During abdominal surgery to create a stoma, an incision is made into the abdominal wall and muscle to allow the bowel to be brought to the surface of the abdomen. This weakens the muscle in that area.
If the surrounding muscle is not sufficiently strengthened and supported, a loop of bowel may protrude though the muscle and form a lump under the skin around the stoma. This is known as a parastomal hernia. Parastomal hernias are a common problem for people with a stoma, causing a degree of discomfort and inconvenience. Although there are some risk factors that make a hernia even more likely, all ostomates are at a high risk if they don’t take the right precautions.
There are a few strategies to reduce your risk of developing a hernia, or to prevent an existing hernia from getting bigger. This involves avoiding any unnecessary strain and making sure the muscles are supported when they are being used. When coughing or sneezing, try to support abdomen with the arms or a rolled-up towel. Lifting heavy objects should be avoided, but if it’s necessary, make sure to lift with the right posture.
There is a wide range of support garments that hold the muscles in place. It is always worth wearing these when doing anything strenuous, such as exercise, shopping and housework. Stoma care nurses are able to advise, and a detailed guide is available in the Spring 2018 issue of Stoma Tips.
If you have to lift something, bend your knees and keep your back straight
The abdominal muscles should not only be supported, they should be strengthened with exercise. Exercising has many other benefits. After surgery, being active helps to speed up recovery, and patients are encouraged to exercise to get back to normal. Keeping to a healthy bodyweight also reduces the risk of a hernia, along with many other serious health conditions.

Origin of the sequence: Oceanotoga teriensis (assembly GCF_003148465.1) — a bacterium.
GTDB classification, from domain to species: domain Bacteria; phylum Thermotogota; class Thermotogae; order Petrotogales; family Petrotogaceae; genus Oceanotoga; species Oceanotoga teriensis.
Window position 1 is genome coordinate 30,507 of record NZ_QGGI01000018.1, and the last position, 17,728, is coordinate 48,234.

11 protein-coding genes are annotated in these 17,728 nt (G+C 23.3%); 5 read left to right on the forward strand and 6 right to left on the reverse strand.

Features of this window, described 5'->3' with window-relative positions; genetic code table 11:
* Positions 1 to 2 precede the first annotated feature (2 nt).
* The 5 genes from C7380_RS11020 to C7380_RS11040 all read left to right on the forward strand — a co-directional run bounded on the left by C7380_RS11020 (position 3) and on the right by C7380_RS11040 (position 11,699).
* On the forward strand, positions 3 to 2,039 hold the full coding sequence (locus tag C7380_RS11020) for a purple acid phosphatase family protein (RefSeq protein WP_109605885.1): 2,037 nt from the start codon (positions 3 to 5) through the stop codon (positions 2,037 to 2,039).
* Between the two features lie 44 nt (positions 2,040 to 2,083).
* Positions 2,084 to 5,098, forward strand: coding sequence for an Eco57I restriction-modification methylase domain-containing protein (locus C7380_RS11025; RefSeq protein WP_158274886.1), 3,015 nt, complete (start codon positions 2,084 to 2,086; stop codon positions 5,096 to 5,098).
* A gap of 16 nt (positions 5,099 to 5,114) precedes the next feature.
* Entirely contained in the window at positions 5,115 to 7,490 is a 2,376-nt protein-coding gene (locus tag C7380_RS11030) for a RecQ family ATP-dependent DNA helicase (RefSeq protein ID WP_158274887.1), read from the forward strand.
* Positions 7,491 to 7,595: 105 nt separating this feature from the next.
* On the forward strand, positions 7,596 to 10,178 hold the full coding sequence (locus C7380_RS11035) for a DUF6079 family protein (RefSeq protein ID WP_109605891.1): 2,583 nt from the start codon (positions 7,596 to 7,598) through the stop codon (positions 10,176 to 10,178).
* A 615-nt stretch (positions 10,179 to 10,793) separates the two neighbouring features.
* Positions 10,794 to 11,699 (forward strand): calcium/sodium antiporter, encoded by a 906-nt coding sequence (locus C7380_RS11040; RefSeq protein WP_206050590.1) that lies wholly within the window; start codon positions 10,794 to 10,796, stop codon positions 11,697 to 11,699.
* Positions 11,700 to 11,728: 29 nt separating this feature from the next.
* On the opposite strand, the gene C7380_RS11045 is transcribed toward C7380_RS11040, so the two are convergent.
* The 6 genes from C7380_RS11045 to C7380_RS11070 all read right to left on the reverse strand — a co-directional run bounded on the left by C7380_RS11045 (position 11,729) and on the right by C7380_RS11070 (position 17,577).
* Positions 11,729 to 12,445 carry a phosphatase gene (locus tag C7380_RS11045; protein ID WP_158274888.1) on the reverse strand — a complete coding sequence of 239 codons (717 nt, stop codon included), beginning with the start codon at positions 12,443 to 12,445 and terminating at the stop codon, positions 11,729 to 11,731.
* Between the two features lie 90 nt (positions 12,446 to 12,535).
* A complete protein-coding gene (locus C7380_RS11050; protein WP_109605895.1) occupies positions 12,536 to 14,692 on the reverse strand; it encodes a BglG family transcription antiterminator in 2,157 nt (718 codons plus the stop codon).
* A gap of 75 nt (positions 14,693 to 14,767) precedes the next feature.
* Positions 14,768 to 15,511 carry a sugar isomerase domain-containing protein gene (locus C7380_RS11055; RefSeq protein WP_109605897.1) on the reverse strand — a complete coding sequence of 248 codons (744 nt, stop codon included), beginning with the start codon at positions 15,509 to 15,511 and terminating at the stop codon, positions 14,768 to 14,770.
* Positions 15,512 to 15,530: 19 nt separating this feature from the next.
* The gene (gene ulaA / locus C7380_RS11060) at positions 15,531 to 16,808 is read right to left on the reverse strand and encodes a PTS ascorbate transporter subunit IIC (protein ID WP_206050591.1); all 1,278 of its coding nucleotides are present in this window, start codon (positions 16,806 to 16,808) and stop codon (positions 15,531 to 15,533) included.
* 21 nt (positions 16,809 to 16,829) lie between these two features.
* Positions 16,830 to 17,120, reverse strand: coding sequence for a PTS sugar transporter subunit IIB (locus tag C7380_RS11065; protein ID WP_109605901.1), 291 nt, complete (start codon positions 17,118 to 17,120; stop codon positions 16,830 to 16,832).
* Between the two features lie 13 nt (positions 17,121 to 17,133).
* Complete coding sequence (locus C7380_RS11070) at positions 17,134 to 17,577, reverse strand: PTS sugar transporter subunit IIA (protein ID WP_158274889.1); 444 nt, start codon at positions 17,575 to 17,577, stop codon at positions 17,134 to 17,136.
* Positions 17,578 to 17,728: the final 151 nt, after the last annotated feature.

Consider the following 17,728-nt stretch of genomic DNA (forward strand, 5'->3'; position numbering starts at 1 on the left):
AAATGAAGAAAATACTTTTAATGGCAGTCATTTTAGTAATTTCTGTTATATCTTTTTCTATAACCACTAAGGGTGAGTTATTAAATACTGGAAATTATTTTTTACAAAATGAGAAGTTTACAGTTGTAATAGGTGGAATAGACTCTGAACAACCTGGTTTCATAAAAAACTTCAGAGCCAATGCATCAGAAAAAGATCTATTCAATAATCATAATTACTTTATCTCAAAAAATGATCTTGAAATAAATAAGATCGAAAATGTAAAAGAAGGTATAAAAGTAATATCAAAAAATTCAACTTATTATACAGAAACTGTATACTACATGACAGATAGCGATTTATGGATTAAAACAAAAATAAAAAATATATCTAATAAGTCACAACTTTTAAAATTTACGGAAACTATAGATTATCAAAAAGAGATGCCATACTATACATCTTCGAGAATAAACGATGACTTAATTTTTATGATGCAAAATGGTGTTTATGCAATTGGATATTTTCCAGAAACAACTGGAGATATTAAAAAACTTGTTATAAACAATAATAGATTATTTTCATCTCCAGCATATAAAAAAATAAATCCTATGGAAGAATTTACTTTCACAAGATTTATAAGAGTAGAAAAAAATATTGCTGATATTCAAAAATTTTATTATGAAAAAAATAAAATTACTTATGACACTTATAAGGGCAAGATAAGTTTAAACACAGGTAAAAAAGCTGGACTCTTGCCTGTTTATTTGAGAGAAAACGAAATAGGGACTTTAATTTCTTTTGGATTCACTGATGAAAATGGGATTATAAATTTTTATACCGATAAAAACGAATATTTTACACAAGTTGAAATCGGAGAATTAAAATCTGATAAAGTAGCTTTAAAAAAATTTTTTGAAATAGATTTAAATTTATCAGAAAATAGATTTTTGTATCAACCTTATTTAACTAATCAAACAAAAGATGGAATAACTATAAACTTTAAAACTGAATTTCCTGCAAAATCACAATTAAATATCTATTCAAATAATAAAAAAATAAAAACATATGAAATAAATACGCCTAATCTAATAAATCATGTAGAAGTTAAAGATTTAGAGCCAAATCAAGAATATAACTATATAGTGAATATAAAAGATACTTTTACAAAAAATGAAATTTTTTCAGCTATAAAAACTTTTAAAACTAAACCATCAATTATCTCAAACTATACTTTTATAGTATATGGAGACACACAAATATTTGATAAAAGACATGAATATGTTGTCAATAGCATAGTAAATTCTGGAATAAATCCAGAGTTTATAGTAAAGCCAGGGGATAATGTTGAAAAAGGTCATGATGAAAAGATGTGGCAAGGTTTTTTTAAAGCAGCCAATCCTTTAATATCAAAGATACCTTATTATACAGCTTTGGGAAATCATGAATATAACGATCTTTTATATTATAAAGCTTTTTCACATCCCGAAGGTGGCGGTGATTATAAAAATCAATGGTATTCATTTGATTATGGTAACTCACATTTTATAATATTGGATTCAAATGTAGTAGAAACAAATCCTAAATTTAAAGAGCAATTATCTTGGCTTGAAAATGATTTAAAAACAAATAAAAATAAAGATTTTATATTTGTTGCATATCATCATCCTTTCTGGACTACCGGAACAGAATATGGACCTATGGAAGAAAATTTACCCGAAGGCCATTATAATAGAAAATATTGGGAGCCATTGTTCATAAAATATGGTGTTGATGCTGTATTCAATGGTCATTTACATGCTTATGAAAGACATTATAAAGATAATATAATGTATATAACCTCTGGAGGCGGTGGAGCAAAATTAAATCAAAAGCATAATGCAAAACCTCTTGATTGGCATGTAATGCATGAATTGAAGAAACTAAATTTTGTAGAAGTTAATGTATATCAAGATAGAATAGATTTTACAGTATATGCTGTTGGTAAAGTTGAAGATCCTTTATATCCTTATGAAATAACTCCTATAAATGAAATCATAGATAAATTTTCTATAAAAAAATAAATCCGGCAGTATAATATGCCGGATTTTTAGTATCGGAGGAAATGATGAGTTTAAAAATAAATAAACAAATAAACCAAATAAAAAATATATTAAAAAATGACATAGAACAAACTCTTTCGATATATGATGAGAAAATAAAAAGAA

It can also improve body confidence, and many kinds of exercise are social and offer avenues to meet people. People who exercise tend to sleep better, have stronger bones and experience less stress and depression. Exercising can improve the relief of back pain and help maintain good posture, which may help to prevent hernia formation.
A number of physical activities can help build and maintain strong core muscles
There are some simple and gentle exercises designed to strengthen the core abdominal muscles and prevent a parastomal hernia from forming. These can be performed straight after surgery. The exercises don’t need to be strenuous, and for 12 weeks after surgery you should not be lifting any heavy weights or doing anything strenuous. If you kept fit before surgery, you may find you can resume your usual exercise regime sooner than the usual 12 weeks, but do speak to your consultant or stoma care nurse first. You don’t need to go to the gym if you don’t want to, as these exercises can be done lying on a bed or a thick mat or sitting in a chair.
The exercises in this article have been adapted from the Colostomy Association2
They can be performed daily, on a bed or thick mat at home, so long as you are well
Exercise 1: Pelvic tilt
1. Lie with your knees bent and feet on floor
2. Breathe in and relax your upper body
3. Breathe out and gently arch spine upwards
4. Breathe in at the end of the pelvic tilt
5. Breathe out and gently flatten spine
Perform three times; do not try to get too high; keep hold of pelvic muscle while moving
Exercise 2: Knee roll
1. Lie on your back with your arms to the sides
2. Breathe in and out
3. Roll knees to one side, not touching the floor
4. Breathe in and briefly hold this position
5. Breathe out and bring knees back up
Perform three times for each side; keep shoulder blades on the floor
Exercise 3: Standing side bend
1. Stand with arms down and shoulders relaxed
2. Breathe in and imagine standing taller
3. Breathe out, gently lean to the side without pushing hips out and slide hand down thigh
4. Breathe in and come back to standing
Perform three times for each side; don’t lean forward; imagine standing between two walls
Exercise 4: Calf raises
1. Stand tall, keeping arms down and shoulders relaxed
2. Breathe in and push up on your toes